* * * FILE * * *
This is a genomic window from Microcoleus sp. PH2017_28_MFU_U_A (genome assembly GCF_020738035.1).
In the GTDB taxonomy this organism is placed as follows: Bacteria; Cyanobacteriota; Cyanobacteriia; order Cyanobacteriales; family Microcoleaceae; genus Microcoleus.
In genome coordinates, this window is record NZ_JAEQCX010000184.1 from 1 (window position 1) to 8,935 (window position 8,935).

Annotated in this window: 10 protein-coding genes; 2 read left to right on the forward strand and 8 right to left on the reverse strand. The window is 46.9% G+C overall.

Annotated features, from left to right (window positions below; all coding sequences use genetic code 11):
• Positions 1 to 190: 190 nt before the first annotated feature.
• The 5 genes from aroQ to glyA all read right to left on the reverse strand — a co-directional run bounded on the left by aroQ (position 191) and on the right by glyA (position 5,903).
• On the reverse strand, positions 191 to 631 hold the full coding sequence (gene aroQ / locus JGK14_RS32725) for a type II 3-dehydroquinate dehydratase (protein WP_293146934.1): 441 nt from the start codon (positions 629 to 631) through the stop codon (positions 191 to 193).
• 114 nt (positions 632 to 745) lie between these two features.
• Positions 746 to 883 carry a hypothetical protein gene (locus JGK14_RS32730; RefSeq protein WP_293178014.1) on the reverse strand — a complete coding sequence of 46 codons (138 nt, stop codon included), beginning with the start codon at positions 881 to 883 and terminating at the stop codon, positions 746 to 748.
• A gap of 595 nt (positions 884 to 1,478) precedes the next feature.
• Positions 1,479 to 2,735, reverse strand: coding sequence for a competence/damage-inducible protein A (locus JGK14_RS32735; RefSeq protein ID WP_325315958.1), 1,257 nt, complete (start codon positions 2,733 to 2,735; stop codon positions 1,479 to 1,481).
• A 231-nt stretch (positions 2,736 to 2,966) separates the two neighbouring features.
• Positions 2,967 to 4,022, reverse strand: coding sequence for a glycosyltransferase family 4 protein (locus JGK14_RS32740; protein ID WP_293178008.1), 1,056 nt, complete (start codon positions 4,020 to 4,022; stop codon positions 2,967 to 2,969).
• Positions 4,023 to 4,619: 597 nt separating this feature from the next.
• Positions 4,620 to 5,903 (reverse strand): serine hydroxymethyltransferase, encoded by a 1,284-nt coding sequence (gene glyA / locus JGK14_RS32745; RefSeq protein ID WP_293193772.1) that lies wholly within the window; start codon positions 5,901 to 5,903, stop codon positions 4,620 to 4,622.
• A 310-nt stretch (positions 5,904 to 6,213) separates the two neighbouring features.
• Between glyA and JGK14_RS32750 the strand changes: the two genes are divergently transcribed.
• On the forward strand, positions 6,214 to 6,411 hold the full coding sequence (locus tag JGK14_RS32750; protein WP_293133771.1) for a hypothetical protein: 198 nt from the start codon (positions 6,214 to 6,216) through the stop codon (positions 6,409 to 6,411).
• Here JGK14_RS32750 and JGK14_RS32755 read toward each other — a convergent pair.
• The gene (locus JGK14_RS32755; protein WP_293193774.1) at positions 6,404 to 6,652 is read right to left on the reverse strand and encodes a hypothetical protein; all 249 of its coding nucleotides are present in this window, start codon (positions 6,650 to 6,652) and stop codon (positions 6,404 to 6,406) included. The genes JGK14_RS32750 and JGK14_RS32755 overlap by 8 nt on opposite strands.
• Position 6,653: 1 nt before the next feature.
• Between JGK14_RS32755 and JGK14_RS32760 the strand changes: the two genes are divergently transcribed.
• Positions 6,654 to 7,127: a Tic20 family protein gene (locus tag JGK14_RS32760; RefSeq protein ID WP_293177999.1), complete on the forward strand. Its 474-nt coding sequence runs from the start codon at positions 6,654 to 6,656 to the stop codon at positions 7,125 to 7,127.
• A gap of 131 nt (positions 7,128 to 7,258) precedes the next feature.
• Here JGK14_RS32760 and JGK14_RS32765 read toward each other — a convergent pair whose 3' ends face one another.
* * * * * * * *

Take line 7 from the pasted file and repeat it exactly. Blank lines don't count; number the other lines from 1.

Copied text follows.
• The 5 genes from aroQ to glyA all read right to left on the reverse strand — a co-directional run bounded on the left by aroQ (position 191) and on the right by glyA (position 5,903).